Even though Tolstoy and the Purple Chair has its moments of banality and schmaltz, and is, I feel, overall unworthy of comparison with the Joan Didion book it clearly seeks to echo (Didion’s 2007 memoir of her husband’s death was entitled The Year of Magical Thinking), it is nonetheless an enjoyable read and will give any eager reader quite a few ideas of new books and authors to try. Sankovitch’s website is also a great resource for finding out about interesting books, and will leave the reader feeling justified in the aim of adding as much reading time to a day as is humanly possible.
As Sankovitch found after the death of her sister, reading can be a method of self-recovery. Even for those of us (introverts or not) who do not have a trauma to recover from, but who perhaps find daily life a struggle all the same, books can function as a temporary retreat center where we step outside of the busyness of work and the noise of relationships to focus for a little while on regaining our composure. The French phrase reculer pour mieux sauter seems particularly apt here: sometimes pulling back from life for a while is just what you need to launch yourself back into it with increased vigor later on.
Lest I seem to be avoiding the very question I started with, I will return to it now: is reading selfish? To sidestep only a little, I wish to draw a distinction between selfishness and self-development. Although living an ethical life is all about how we live in relation to other people (even, and especially, those we will never meet), forming personal character and morality is a necessary first step. And books can play a major role in making us decent people with a strong sense of empathy, as I discussed way back when I first asked the question “why read?” Once again I recall that striking line in Ben Fountain’s novel Billy Lynn’s Long Halftime Walk, when a character defends his obsessive reading with the claim “I am constructing my personality.”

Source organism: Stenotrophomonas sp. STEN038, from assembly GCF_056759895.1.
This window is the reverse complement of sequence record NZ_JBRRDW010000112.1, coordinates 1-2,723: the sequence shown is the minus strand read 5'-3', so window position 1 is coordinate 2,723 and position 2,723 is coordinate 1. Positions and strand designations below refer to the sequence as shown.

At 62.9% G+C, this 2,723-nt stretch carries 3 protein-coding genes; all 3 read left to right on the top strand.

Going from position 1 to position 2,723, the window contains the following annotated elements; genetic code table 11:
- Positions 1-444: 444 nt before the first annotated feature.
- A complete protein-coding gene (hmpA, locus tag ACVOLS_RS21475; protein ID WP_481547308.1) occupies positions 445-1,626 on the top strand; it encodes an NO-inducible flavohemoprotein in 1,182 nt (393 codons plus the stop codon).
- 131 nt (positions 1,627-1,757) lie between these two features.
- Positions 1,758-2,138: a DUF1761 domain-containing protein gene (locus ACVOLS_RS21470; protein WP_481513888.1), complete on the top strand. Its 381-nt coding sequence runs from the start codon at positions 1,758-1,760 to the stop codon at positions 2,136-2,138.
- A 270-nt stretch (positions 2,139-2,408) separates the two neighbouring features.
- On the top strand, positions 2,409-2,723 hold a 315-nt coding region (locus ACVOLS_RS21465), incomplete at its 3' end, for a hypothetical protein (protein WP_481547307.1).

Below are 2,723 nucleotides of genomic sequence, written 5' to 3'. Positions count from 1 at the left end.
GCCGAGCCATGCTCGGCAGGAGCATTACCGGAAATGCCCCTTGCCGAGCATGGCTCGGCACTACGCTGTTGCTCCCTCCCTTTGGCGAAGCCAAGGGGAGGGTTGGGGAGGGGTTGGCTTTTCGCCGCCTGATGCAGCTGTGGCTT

Through bibliotherapy we can start to see ourselves as part of the human race, in all its diversity and strangeness. So rather than seeing the reader’s quest as selfish, I prefer to think of it as an essential and ongoing stage on the road towards compassion. In addition, while ‘selfishness’ implies that one is making a choice to focus on the self in opposition to others, for bibliophiles reading isn’t really a choice at all. It’s a drive, an addiction, a compulsion – there is really nothing voluntary about it. And for those who fall more on the introvert side of the scale, periodic withdrawals into the world of books may be just the rest and recovery periods we need to go back out and face the real world once again.